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Birth and evolution of the Capri

The production of the Ford Capri started at Ford's plant in Halewood, UK, in November 1968, and later in Cologne, Germany. Before being officially exhibited, a unit was shown in Cyprus to the motor press on the condition not to publish anything about it until it was time for its final presentation. Days later, on January 24, 1969, it made its first public appearance at the Brussels Motor Show, where it was kept hidden under a large white cover. The ceremony was presided over by King Baudouin I of Belgium. That same day the press described the “newborn” Capri as “the car of his wildest dreams”. A day later, the magazine «Autocar» practically offered a monograph referring to the vehicle. The print run was sold out after a few hours.

Actually, his outward appearance was attractive and little seen, which soon brought together a high number of followers. This, together with the repeated comparison with the Mustang from which, as is known, inherited the "fastback" line, it ended up becoming another representative of the 2 + 2 "ponycar" concept for the general public, as it was built in different versions, from the quiet 1300s to the sporty RS 2600s of the MkI series. In fact, the key to its initial success was none other than the wide range of options offered to potential follower customers of this automotive segment.

Up to a total of 98 options could be included in the purchased vehicle (12 body variants combined with 11 engines, although some were not offered on standard models). It was the idea used in the Mustang since its inception: versatility and simplicity to accommodate a wide range of engines and finishes, starting from a base model. On the Capri it worked too. All had coupe bodywork, Mcpherson front suspension and rear leaf springs attached to a rigid axle (the key to the car's characteristic behavior in fast driving, especially in curves), rack steering and front disc and rear drum brakes - always rare. .

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The independent trunk is one of the hallmarks of the MkI (Photo: FoMoCo)
Capri MkI, "ponycar" to the European. Its success would be sensational (Photo: FoMoCo)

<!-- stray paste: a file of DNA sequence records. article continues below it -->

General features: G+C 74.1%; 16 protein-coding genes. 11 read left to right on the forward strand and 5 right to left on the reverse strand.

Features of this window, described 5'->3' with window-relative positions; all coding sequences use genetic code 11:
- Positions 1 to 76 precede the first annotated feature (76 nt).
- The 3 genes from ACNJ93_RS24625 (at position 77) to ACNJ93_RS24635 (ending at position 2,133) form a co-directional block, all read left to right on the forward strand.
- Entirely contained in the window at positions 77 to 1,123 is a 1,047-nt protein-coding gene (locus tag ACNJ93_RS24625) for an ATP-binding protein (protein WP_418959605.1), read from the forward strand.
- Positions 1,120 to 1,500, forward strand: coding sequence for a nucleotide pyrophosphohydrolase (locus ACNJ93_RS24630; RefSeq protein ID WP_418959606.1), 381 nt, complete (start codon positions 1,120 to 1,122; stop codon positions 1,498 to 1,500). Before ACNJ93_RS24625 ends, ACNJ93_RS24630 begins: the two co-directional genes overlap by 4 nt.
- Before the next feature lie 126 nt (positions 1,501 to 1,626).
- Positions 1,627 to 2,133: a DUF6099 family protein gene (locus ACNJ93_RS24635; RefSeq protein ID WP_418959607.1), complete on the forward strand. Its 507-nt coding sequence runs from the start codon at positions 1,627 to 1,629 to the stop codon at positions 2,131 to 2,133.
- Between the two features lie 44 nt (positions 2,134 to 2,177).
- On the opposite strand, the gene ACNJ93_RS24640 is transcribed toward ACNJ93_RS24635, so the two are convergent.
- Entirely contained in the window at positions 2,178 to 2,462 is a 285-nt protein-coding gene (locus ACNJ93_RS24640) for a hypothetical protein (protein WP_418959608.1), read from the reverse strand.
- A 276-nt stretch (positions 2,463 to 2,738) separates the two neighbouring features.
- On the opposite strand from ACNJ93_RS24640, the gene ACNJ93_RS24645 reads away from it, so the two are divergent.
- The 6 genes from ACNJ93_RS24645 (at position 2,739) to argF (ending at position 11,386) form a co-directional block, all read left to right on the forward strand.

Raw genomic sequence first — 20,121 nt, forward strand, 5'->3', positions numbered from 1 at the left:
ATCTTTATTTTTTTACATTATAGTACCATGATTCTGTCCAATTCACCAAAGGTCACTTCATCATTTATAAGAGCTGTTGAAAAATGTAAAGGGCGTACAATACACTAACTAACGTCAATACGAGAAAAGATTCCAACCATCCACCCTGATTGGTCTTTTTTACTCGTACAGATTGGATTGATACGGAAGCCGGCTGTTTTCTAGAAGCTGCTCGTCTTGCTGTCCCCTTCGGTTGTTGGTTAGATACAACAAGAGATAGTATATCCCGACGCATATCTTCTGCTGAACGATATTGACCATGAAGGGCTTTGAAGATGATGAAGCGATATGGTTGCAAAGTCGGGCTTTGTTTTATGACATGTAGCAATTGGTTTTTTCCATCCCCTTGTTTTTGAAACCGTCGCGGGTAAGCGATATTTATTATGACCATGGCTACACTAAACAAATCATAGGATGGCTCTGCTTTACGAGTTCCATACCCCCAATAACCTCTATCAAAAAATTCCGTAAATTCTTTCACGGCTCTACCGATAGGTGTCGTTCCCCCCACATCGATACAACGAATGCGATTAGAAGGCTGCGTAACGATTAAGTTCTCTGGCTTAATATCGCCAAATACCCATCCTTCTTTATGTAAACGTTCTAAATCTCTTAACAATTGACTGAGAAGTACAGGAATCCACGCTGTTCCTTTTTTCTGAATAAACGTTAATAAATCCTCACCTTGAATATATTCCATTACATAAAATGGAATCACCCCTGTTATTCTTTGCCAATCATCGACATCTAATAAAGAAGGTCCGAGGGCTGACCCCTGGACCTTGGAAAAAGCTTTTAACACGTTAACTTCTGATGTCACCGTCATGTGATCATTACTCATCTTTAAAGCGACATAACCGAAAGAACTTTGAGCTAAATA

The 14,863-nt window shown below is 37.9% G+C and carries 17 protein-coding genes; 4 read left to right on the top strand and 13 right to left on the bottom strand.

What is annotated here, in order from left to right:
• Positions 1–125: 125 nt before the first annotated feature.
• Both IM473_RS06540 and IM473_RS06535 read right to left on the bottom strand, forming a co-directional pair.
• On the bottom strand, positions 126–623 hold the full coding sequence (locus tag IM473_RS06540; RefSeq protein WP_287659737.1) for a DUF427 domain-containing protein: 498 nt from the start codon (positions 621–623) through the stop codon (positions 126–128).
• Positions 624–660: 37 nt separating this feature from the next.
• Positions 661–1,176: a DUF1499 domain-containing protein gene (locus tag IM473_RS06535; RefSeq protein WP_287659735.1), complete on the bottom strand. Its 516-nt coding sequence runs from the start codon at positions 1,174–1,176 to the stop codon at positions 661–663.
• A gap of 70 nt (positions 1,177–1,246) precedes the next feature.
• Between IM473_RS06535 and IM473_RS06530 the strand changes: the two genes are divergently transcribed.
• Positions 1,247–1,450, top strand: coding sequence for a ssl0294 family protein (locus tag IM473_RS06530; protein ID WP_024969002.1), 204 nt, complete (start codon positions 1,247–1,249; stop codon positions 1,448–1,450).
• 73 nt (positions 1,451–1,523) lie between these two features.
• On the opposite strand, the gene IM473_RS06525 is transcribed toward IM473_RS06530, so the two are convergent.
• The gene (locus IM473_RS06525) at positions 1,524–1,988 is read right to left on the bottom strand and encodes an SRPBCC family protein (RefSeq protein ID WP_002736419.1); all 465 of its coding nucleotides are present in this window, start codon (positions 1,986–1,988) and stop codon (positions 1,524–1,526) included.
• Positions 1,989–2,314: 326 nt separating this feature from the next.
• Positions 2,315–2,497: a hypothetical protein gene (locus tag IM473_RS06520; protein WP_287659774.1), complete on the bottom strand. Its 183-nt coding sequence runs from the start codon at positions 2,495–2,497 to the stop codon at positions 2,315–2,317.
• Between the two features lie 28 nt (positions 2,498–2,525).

First series: Ford Capri MkI

The first series, named MkI (1969-1974), It mounted a range of engines that ranged from a 1298 hp, 61cc, in-line four-cylinder with Kent-type overhead valves to a 6cc, 2994 hp V150 that gave the 3000 GT a top speed of 190 km / h. The today valued RS 2600 model, manufactured in Germany especially for competition homologation, ended up with engines of up to 3.4 liters and 400 hp destined for Group 2 (one of those vehicles, belonging to the official CS team that ran several championships between the years 71 at 73 with Álex Soler-Roig at the wheel, it is still preserved in Spain). It would be the RS 3100, punished since its appearance by the oil crisis, which would definitely contribute to its short-lived existence, which would put an end to this first stage, of which was sold 1.200.000 copies, record figure for a sports car of these characteristics.

During the first three years of production of the MkI there were practically no external modifications, since one of the keys to the sales success was based on its attractive line. However, the novelties arrived in September 1972, and the changes were so numerous (151 in total) that the vehicles that included them are considered as intermediate between the first two series and are unofficially called "MkI 1/2". In fact, these changes, especially interior and mechanical, remained in force in the Capri II and even in the last MkIII.

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Written by Albert Ferreras

Alberto Ferreras (Madrid, 1968) developed his professional career in the newspaper El País since 1988, where he worked as a graphic editor and editor of the supplement Engine until January 2011. Graduated in Photography, he was a finalist for the Ortega y Gasset Award of ... Read More